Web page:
WHO African Region

Countries, territories and areas in the WHO African Region:  

The WHO African Region is made up of 47 countries across the continent, including Algeria, Angola, Benin, Botswana, Burkina Faso, Burundi, Cameroon, Cape Verde, Central African Republic, Chad, Comoros, Congo, Cote d’Ivoire, Democratic Republic of the Congo, Djibouti, Egypt, Equatorial Guinea, Eritrea, Eswatini (formerly Swaziland), Ethiopia, Gabon, Gambia, Ghana, Guinea, Guinea-Bissau, Kenya, Lesotho, Liberia, Libya, Madagascar, Malawi, Mali, Mauritania, Mauritius, Morocco, Mozambique, Namibia, Niger, Nigeria, Rwanda, Sao Tome and Principe, Senegal, Seychelles, Sierra Leone, Somalia, South Africa, South Sudan, Sudan, Tanzania, Togo, Tunisia, Uganda, Zambia, and Zimbabwe.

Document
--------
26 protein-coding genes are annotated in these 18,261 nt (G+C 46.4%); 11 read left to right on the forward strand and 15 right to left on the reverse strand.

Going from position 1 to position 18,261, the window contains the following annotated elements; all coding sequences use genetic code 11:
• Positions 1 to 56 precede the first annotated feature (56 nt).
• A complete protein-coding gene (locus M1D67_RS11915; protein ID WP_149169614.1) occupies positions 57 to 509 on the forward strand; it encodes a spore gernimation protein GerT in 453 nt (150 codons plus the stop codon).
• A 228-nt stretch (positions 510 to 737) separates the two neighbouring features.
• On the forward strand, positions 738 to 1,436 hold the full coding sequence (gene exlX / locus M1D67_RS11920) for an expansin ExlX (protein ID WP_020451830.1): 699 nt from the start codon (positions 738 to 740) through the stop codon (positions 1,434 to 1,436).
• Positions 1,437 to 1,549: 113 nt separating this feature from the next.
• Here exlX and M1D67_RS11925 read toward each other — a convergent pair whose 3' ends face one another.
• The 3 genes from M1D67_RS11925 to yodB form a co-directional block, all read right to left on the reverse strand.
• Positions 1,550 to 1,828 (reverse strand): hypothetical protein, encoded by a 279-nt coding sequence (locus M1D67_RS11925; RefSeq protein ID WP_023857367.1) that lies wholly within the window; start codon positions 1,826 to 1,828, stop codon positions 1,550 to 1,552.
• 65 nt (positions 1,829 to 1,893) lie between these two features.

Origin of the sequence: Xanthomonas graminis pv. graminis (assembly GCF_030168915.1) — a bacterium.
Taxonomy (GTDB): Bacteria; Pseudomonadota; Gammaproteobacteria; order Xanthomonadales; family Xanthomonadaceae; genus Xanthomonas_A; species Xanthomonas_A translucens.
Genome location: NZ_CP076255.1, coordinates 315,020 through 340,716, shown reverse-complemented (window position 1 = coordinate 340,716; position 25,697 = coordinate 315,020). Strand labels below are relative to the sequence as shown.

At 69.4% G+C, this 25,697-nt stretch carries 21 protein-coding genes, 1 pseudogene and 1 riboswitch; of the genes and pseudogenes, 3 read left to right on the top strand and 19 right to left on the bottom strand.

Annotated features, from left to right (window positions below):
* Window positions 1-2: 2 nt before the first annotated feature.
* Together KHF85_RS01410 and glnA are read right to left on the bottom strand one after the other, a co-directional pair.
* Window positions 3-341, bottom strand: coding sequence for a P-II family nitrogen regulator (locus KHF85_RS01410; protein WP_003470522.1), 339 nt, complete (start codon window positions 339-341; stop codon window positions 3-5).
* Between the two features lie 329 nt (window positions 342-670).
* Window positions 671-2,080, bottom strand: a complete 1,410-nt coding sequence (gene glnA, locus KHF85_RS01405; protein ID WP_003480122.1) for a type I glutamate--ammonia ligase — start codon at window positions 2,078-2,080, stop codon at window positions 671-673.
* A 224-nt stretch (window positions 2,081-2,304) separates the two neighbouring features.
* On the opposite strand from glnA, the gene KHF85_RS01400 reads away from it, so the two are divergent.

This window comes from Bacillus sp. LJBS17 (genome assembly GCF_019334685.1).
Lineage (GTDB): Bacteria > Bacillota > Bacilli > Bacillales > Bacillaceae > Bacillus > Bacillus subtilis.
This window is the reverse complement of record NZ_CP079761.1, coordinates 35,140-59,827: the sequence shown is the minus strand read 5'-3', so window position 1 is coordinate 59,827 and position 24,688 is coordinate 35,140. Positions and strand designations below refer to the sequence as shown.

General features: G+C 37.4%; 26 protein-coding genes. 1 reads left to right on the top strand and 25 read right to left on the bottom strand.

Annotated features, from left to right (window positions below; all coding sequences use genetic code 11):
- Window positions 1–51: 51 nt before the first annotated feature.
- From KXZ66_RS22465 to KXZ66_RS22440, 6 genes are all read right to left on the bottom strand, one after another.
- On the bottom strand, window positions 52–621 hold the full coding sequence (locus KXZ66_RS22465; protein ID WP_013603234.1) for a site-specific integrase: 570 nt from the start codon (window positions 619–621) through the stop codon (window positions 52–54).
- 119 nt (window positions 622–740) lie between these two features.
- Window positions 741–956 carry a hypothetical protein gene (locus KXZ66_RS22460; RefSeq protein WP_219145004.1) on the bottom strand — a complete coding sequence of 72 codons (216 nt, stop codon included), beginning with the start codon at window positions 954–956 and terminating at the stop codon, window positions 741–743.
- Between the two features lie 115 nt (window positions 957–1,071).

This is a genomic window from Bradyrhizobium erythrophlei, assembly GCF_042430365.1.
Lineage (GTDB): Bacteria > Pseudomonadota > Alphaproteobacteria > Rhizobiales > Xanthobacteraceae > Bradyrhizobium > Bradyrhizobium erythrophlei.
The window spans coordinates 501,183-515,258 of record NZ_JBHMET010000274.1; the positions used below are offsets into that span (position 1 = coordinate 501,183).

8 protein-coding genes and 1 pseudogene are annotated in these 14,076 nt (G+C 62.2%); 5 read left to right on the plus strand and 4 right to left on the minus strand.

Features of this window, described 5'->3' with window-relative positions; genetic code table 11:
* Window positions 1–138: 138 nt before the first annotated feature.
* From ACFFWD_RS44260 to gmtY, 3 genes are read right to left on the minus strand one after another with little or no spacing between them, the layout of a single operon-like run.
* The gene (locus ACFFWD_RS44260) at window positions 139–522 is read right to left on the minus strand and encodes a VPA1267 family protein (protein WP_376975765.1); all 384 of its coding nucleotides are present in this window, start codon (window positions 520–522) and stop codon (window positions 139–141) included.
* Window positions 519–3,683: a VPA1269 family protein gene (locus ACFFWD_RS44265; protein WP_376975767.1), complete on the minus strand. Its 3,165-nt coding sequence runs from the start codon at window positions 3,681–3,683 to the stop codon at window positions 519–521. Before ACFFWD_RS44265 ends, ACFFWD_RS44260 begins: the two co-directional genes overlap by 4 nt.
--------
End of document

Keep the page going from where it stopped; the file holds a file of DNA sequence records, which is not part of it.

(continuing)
Each of these countries faces unique health challenges, but the WHO African Region as a whole is characterized by high rates of communicable diseases, maternal and child mortality, and non-communicable diseases. To address these challenges, the WHO African Region works with governments, civil society organizations, and other partners to strengthen health systems, improve access to health services, and promote disease prevention and control measures.

Despite the challenges it faces, the WHO African Region is home to a vibrant and diverse array of cultures, languages, and peoples. Through its work, the WHO is committed to promoting health equity and supporting sustainable development throughout the African continent.